Hand-rearing hoofstock: a team approach

Citation

Mashburn NR, Bradley K, Ward AM. 1997. Hand-rearing hoofstock: a team approach. In Proceedings of the Second Conference on Zoo and Wildlife Nutrition, AZA Nutrition Advisory Group, Fort Worth, TX.

Abstract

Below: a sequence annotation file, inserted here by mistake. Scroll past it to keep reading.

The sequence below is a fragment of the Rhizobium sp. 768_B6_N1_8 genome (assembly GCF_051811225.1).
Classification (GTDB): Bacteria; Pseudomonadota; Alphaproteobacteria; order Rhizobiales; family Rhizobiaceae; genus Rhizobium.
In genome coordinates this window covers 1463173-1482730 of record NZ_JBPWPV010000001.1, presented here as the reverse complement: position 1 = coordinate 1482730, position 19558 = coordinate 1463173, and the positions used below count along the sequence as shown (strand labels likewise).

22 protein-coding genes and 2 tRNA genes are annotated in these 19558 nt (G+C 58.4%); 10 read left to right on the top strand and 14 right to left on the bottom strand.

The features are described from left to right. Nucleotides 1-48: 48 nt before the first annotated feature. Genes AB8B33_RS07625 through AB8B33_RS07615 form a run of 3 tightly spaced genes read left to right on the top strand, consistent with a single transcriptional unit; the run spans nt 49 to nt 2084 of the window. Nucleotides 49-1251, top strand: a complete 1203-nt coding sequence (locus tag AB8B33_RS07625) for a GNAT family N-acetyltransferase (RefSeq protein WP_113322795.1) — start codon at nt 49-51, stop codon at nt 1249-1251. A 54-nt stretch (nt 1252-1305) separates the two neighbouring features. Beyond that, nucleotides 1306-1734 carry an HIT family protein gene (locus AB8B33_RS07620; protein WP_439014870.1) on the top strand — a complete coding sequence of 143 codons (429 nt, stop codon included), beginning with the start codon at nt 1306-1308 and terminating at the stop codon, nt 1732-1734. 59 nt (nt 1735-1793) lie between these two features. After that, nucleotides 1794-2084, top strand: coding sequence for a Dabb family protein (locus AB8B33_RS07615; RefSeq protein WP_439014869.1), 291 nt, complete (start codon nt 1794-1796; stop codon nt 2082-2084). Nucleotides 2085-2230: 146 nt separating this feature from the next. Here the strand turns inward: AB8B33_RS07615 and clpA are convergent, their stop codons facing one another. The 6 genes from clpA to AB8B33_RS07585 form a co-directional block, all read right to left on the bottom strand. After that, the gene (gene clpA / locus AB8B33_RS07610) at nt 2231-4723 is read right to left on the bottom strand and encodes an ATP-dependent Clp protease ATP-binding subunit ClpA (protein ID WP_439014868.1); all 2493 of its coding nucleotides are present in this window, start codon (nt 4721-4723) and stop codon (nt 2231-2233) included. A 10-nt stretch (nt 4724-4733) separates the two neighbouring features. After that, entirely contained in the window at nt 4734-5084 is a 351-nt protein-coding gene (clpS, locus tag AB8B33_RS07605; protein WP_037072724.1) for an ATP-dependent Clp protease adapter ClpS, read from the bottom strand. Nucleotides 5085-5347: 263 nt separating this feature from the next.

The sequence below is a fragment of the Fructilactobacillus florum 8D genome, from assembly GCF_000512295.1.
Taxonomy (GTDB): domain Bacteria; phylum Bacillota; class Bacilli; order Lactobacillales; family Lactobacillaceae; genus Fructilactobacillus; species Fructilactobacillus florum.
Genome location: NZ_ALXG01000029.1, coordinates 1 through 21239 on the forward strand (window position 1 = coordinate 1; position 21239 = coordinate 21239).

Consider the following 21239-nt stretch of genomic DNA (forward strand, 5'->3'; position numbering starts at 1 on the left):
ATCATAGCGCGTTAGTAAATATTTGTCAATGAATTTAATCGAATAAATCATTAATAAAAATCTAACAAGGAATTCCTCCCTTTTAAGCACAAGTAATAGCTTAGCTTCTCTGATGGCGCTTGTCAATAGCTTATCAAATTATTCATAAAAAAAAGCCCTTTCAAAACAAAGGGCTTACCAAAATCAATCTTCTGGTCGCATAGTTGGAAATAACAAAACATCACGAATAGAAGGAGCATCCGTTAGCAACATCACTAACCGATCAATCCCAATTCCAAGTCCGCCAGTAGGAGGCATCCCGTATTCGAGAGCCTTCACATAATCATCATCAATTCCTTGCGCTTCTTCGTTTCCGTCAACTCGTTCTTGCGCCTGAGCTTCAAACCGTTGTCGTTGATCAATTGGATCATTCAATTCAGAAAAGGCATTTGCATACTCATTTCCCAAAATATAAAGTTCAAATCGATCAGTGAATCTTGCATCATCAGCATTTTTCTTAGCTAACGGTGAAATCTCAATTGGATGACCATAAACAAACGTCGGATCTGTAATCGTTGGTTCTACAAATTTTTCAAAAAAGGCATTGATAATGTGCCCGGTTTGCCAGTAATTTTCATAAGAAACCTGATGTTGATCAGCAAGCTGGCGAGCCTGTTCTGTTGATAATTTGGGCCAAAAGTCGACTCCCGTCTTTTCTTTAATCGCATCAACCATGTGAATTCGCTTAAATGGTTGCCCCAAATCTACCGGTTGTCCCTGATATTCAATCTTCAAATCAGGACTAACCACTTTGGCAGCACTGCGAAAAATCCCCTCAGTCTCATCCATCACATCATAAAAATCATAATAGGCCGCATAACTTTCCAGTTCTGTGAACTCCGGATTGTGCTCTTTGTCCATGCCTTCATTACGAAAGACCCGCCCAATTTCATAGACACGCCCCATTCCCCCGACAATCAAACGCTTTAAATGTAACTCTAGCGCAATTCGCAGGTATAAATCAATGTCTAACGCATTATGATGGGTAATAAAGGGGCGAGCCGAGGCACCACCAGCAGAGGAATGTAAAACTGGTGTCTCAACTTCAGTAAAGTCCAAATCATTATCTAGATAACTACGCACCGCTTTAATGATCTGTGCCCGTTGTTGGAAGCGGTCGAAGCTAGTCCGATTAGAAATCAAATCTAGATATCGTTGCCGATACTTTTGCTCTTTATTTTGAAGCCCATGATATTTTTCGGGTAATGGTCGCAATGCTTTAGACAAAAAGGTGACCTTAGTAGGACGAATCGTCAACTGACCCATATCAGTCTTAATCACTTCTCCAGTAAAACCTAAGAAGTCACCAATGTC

There are many reasons for hand-rearing neonatal hoofstock in captivity. From 1989 until 1992 the Fort Worth Zoo had no male springbok (Antidorcas marsupialis) or dama gazelles (Gazella dama). In 1993, when males were added to these herds, offspring began to be produced. Calves were rejected by first time mothers who had also been hand-reared, and by dams with a history of maternal neglect The keeper staff had undergone a complete turnover since animals were last hand-reared. A coordinated effort between the nutritionist and animal staff resulted in new protocols, and new milk formulas were formulated to support growth and properly formed stools. Protocols were developed to standardize methods of care and minimize differences in keepers personal style. Documented standardized protocols facilitate new staff with little experience hand- rearing animals to do so successfully. Nursery logs were set up to record formula offered, amount offered, amount consumed, stool condition, urine, and the animals, overall behavior at each feeding. Animals were weighed at the same time of the day when possible to insure comparability of weight data. Hand-rearing the first calf proved to he a challenge. Later, systems for hand-rearing were streamlined and the process of raising neonatal hoofstock went more smoothly.

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